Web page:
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BEVERLY HILLS — Valentino’s star never seemed brighter.

As red double-decker tour buses and stretch limos glided through the intersection of Rodeo Drive and Dayton Way here Thursday, Valentino stood at the base of the cobblestone Via Rodeo to be honored as the 13th recipient of the Rodeo Drive Walk of Style Award.

This story first appeared in the April 3, 2009 issue of WWD. Subscribe Today.

Anne Hathaway introduced the designer, recalling the time she has spent with him in the last three years since they met during the filming of “The Devil Wears Prada,” in which Valentino had a cameo as himself.

“Shortly after that, I was invited to be his date at a gala,” Hathaway said. “I knew it would be a great challenge to be perfect in Valentino for Valentino. At my first fitting, I put the dress on backwards. Luckily there were strategically placed sequins.” She singled out his “bright eyes of a dreamer, his curiosity, strength and fervor.”

Upon presenting him with the Robert Graham designed “Torso” statuette, Hathaway said, “Because of his friendship and influence on me, I am a Valentino creation.”

Valentino stepped to the podium, saying, ”I am completely drunk with compliments. In my long career, I have more or less refused other people saying nice things about me, but now that I am older, I accept this.”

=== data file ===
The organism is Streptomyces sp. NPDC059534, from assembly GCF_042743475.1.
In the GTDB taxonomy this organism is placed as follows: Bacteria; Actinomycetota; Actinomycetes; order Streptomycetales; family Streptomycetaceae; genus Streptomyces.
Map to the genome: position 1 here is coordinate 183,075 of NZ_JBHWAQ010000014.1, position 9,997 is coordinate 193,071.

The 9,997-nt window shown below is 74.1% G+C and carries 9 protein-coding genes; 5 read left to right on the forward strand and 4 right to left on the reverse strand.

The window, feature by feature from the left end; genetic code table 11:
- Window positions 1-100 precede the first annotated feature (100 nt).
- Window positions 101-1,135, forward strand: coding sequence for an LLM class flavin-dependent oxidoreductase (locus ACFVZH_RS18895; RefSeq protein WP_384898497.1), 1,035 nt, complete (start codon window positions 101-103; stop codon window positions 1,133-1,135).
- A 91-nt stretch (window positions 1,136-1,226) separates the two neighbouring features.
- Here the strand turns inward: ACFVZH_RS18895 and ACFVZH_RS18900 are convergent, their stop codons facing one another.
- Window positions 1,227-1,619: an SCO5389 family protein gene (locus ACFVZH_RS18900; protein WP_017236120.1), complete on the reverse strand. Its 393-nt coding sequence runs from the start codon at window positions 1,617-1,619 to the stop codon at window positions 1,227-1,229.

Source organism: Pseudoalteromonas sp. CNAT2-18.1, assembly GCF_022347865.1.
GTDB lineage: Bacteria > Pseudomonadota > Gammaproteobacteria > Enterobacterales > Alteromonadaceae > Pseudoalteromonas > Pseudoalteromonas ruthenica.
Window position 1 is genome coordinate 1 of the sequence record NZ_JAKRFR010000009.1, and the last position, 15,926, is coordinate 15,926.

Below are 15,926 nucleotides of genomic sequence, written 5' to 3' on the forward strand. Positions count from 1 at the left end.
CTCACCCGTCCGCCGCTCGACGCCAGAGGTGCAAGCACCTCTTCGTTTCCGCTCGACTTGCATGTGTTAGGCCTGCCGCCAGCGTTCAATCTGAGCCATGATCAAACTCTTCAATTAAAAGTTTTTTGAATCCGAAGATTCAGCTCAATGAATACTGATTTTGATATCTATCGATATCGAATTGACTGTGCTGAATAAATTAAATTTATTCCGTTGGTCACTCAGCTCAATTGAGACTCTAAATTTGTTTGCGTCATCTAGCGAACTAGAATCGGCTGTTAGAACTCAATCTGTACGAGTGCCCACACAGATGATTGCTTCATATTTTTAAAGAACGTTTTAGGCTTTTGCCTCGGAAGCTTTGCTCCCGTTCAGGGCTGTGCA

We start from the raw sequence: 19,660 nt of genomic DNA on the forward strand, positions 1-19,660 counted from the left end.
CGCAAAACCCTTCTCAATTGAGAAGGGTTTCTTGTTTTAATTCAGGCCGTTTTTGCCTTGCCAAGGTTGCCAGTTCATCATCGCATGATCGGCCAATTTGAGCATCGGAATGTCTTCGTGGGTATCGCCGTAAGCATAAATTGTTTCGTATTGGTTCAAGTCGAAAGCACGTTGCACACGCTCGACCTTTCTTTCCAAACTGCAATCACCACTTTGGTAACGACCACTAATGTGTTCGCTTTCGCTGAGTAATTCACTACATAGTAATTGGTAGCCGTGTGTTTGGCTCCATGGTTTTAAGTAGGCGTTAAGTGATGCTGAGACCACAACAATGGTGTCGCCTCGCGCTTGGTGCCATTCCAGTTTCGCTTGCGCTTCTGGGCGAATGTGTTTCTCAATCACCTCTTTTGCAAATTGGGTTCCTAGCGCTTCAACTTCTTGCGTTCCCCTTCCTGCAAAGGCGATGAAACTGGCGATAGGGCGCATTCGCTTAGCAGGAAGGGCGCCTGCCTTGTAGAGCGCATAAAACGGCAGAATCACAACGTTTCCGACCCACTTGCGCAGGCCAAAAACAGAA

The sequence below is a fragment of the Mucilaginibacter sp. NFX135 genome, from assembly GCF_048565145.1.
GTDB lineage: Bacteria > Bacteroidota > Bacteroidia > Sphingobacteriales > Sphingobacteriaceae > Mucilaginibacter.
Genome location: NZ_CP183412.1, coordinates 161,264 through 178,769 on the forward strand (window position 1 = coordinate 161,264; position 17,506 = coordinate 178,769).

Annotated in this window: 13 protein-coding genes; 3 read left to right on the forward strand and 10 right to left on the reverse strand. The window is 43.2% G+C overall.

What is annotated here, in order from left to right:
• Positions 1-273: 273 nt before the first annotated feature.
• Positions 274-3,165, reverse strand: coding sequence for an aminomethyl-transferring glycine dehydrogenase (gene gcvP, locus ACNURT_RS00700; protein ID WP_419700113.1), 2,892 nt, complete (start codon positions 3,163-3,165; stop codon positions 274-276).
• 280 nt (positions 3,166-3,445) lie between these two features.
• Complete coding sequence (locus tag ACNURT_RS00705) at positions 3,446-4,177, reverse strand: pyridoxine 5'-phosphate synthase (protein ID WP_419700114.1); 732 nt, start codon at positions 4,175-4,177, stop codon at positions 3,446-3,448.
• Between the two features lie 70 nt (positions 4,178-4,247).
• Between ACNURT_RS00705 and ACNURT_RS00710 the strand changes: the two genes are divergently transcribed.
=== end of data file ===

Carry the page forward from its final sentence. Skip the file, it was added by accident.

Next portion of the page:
He said Beverly Hills is “a city very much responsible for me becoming a fashion designer.” As a child, Valentino was captivated by Hollywood’s stars, and when he began to open stores, Rodeo Drive was at the top of his priority list. “Today, it’s the most important fashion street in the world. Maybe one day I’ll be back to get another prize.”

The presentation — Giorgio Armani, Tom Ford and Manolo Blahnik are among previous Walk of Style recipients — capped a two-day whirlwind for the designer. On Wednesday, the Matt Tyrnauer-directed documentary “Valentino: The Last Emperor” had its West Coast premiere at the Los Angeles County Museum of Art. Guests included Ford, Joan Collins, James Galanos, Rita Wilson and several of Valentino’s one-time models, such as Janice Dickinson and Kelly Lynch.

“I have watched every collection for the last 32 years and there has never been a bad one,” Dickinson said. “He’s a genius. I own several Valentinos and putting them on just changes you. You become ultrachic and ultrafeminine.”

“Part of my mission tonight is to talk him into working again,” Lynch said. “He cannot retire. An era is over, and it’s some of the greatest things I’ve ever worn.”

In Valentino’s creations, “I feel like I am wearing a piece of armor, and I feel protected and stronger,” Hathaway said. “When you put something on like that it makes you do all the things you are supposed to do: stand a little straighter and feel a little prouder and smile a little bigger.”

Hathaway said she begged Valentino to come out of retirement to design her Oscar dress. He didn’t, and the actress wore Armani, but she said, “I think now that he is retired we appreciate him that much more.”

Although Valentino said he misses designing the collections, he has moved on. “I have very beautiful life, thank God, and what I am going to do now is some costumes for the opera.”

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